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HindustanTimes Wed,20 Aug 2014

Tennis

Another revolt in Indian tennis
Sukhwant Basra, Hindustan Times
Chennai, January 01, 2013
First Published: 01:03 IST(1/1/2013)
Last Updated: 01:12 IST(1/1/2013)

Tired of the opaque manner of functioning of the national tennis federation and its consistent inability to live up to its promises to them, eight Indian players have come up with a charter of demands. These are Somdev Devvarman, Mahesh Bhupathi, Rohan Bopanna, Yuki Bhambri, Vishnu Vardhan, Sanam Singh, Divij Sharan and Saketh Myneni.


The proposal looks to introduce transparency and parity in the way the federation deals with the Davis Cup team. Former Indian number one Devvarman is the spearhead of the new challenge that the national body faces.

This development comes in the wake of a late Sunday night inconclusive meeting held here between the players and three representatives of the federation. The meeting, in turn, had been called on account of a Devvarman email dated December 17 sent to the All India Tennis Association president Anil Khanna in which he raised many issues that he feels plague the Indian Davis Cup team. Veteran player Leander Paes, while being present in the city, did not attend the interaction. Bhupathi and Bopanna, it has been learnt, were not invited to attend but they anyway made their way in. The eight players named above and present at this meeting gave a vocal Devvarman their pledge to stay united and take on the federation.


Prize money

Precise details were still sketchy at the time of going to press but it has been reliably learnt that the distribution of prize money is a huge factor. As of now, the national federation keeps half of the total prize money that is paid by the International Tennis Federation for Davis Cup ties. The rest of the 50% is distributed amongst the players on the basis of a formula, which looks to reward the top-ranked singles player the most. The reserves and coaches get paltry sums.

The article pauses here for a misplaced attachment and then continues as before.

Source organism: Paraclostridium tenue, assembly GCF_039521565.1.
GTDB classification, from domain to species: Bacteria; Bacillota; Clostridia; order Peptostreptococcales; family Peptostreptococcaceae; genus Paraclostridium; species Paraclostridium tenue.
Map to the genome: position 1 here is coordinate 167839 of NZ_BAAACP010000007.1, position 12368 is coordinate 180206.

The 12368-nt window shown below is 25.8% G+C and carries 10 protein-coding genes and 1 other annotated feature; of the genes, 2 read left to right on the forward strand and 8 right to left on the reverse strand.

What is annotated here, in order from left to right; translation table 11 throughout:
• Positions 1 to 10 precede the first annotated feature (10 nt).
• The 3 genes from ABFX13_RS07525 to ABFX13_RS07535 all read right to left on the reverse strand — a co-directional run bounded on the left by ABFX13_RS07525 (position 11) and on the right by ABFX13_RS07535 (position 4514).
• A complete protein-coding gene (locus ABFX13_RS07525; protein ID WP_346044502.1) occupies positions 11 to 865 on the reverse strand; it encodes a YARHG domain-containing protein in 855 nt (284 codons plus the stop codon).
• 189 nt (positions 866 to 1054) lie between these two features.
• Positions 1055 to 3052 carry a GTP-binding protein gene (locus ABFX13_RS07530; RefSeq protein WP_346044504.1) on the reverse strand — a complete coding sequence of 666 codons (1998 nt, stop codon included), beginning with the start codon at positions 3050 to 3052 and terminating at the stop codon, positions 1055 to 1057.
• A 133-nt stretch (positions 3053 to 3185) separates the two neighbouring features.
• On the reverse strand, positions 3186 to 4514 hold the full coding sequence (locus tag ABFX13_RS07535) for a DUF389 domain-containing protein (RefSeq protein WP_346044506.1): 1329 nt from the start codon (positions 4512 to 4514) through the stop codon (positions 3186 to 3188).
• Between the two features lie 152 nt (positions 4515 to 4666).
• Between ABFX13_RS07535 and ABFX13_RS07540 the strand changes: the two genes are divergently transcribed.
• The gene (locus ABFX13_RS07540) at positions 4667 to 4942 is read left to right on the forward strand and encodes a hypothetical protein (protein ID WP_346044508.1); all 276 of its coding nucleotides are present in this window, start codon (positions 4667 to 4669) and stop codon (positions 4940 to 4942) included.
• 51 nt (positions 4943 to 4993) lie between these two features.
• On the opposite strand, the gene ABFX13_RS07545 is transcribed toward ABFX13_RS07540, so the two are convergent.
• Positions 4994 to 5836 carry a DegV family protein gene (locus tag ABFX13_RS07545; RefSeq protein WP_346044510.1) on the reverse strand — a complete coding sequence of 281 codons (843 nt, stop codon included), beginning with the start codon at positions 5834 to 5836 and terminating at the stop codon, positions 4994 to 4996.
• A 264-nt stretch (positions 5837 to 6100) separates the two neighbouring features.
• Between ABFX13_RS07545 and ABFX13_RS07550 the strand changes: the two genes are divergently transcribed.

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The players are fine with a 50-50 split in lower zonal ties but do not want the federation to pocket half of the big money which comes from participation in the upper echelons of the competition. They are also tired of the reserves — the young players who actually need the money to invest into their game — getting hardly anything for showing up.



Support staff

In the recent past, the Davis Cup squad has had quite a merry entourage of people what with each player insisting upon his own coach or physio to come along. The mistrust between the sport's top two Indian stars — Paes and Bhupathi — meant that each wanted his own man on the scene. Then, Devvarman took to getting his coach and trainer along.

The players want this to end and have proposed a common set of people. They have also asked for a new captain to replace SP Misra and coach Nandan Bal who, they feel, aren't up to the mark.

 

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Tie venues

The players are no longer satisfied with just turning up for home ties, they want to have a say in where they play. According to Devvarman's  mail, this was a promise made to the players by the federation but has not been honoured in choice of the latest venue. Delhi is set to host the tie against South Korea February 1-3.

The ad-hoc nature in which the reserves are treated has also upset the players who want a six-member team to travel to all ties and not just the ones at home. The players feel that it is not possible to groom the next generation unless they are given constant exposure along with the squad.



Flights

The players have impressed upon the AITA that there should no discrimination between different team members when it comes to air tickets. As of now, Bhupathi, Paes and Devvarman travel business class while the rest of the team goes economy. The demand is that henceforth all the players must travel by business class.

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While this may sound frivolous, the fact is that Paes and Bhupathi both chose to travel in comfort as soon as they could afford it in order to ensure longevity of their careers. The extra legroom translates into less possibility of cramps and apparently aids recovery after tournaments.

It has been reliably learnt that even reserves like Jeevan Nedunchezhiyan and Sriram Balaji have been spoken to and have in principle decided to support the fight against the federation.

Usually these kind of revolts fizzle out when the federation administers a mix of lucre and threats but the players have told each other that this is the new united face of Indian tennis and they are determined to make a difference.


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